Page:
Variation in diabetes care by age: opportunities for customization of care
Patrick J O'Connor, Jay R Desai, Leif I Solberg, William A Rush, Donald B Bishop
BMC Family Practice , 2003, DOI: 10.1186/1471-2296-4-16
Abstract: We conducted a cohort study of members of a health plan cared for by multiple medical groups in Minnesota. Study subjects were a random sample of 1109 adults age 45 and over with an established diagnosis of diabetes using a diabetes identification method with estimated sensitivity 0.91 and positive predictive value 0.94. Survey data (response rate 86.2%) and administrative databases were used to assess diabetes severity, glycemic control, quality of life, microvascular and macrovascular risks and complications, preventive care, utilization, and perceptions of diabetes.Compared to those aged 45–64 years (N = 627), those 65 and older (N = 482) had better glycemic control, better health-related behaviors, and perceived less adverse impacts of diabetes on their quality of life despite longer duration of diabetes and a prevalence of cardiovascular disease twice that of younger patients. Older patients did not ascribe heart disease to their diabetes. Younger adults often had explanatory models of diabetes that interfere with effective and aggressive care, and accessed care less frequently. Overall, only 37% of patients were simultaneously up-to-date on eye exams, foot exams, and glycated hemoglobin (A1c) tests within one year.These data demonstrate the need for further improvement in diabetes care for all patients, and suggest that customisation of care based on age and explanatory models of diabetes may be an improvement strategy that merits further evaluation.At present, about 4–5% of U.S. adults age 18 and over have diagnosed type 2 diabetes [1] In various populations, the median age of adults with diabetes typically ranges from 59 to 64 years [2] In the last decade, the overall incidence of diabetes in America has risen due to increasing obesity, inactivity, and population aging – despite new diagnostic criteria for diabetes based on fasting glucose that may be less likely to classify elderly patients as having diabetes [3-6]The care of older patients with diabetes pr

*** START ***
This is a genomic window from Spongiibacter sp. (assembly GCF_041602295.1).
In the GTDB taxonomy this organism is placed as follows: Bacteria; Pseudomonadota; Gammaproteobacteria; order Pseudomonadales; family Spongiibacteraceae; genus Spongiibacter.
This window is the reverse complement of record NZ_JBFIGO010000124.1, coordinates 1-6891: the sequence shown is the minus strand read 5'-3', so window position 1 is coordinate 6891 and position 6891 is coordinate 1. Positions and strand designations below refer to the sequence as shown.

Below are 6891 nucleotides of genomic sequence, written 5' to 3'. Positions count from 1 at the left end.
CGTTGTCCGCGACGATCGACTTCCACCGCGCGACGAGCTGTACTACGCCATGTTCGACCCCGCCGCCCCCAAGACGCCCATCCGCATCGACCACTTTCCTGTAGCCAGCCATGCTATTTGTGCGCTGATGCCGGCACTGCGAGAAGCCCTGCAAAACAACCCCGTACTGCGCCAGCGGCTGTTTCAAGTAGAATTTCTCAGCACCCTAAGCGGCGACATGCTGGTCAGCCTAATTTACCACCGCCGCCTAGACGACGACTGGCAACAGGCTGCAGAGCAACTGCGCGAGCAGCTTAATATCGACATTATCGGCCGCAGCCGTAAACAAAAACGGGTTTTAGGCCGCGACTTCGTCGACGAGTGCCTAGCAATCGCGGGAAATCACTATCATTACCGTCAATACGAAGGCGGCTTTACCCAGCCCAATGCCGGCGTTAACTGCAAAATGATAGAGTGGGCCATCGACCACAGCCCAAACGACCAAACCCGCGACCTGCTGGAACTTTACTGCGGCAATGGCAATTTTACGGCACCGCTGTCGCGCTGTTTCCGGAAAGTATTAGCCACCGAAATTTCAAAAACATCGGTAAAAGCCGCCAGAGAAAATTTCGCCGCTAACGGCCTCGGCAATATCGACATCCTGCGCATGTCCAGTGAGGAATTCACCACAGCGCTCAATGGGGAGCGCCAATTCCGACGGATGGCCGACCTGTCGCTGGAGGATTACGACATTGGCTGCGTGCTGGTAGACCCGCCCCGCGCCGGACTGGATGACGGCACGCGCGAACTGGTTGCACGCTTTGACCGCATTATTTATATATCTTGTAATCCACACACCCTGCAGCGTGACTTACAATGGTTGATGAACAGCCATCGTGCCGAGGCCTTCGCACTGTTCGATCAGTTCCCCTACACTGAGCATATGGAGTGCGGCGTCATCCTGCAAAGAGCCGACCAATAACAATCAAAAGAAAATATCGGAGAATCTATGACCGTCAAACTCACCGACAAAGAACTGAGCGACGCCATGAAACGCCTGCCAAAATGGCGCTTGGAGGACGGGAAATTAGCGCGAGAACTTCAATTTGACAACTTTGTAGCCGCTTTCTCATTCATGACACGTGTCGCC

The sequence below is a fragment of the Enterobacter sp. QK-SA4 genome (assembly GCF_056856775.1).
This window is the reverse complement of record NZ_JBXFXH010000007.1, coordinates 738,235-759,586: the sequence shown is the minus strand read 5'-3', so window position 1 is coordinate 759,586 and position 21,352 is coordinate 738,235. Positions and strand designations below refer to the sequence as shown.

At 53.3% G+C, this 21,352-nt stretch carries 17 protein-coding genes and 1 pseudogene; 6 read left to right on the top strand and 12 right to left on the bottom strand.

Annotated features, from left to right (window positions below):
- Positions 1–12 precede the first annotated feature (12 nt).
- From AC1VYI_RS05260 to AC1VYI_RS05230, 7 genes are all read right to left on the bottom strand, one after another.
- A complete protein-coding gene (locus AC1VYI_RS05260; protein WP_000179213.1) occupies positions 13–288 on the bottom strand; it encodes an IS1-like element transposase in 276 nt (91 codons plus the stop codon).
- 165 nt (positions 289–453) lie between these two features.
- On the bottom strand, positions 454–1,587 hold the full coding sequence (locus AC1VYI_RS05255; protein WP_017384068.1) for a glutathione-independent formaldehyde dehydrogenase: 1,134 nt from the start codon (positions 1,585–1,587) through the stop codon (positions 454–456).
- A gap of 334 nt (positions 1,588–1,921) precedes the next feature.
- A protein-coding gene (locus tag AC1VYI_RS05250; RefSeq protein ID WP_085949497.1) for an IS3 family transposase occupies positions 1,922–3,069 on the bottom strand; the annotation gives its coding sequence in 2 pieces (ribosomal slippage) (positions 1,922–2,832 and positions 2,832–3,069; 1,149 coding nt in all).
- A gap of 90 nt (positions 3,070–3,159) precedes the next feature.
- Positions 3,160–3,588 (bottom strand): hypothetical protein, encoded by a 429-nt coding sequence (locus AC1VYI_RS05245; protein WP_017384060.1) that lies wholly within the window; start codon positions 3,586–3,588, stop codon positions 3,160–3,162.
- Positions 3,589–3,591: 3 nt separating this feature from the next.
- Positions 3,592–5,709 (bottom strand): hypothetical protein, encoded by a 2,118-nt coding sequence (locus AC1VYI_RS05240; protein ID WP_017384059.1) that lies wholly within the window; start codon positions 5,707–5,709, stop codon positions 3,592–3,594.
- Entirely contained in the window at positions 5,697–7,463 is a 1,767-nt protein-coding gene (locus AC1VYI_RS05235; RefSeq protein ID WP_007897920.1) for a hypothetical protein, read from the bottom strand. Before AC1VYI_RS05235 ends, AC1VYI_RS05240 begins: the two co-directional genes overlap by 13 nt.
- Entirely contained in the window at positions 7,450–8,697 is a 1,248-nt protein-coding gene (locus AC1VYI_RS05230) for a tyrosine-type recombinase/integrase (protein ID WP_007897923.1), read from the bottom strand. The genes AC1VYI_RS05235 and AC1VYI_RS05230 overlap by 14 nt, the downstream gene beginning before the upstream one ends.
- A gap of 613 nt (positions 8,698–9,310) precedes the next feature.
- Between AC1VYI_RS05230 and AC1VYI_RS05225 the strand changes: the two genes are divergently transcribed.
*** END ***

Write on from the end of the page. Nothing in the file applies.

A pterodactyloid pterosaur from the Upper Cretaceous Lapurr sandstone, West Turkana, Kenya
O'Connor, Patrick M.;Sertich, Joseph J.W.;Manthi, Fredrick K.;
Anais da Academia Brasileira de Ciências , 2011, DOI: 10.1590/S0001-37652011000100019
Abstract: an isolated pterosaurian caudal cervical (~ postcervical) vertebra was recovered from the upper cretaceous lapurr sandstone ofwest turkana, northwestern kenya. the vertebral centrum is short, wide, and dorsoventrally compressed. although the specimen is lightly built similar to most pterosaurs, it is here referred to pterodactyloidea and tentatively to the azhdarchidae in that it lacks pneumatic features on both the centrum and neural arch. this represents one of the few pterosaurs recovered from the entirety of afro-arabia, the first pterosaur recovered from the cretaceous of east africa, and, significantly, a specimen that was recovered from fluvial deposits rather than the near-shore marine setting typical of most pterosaur discoveries.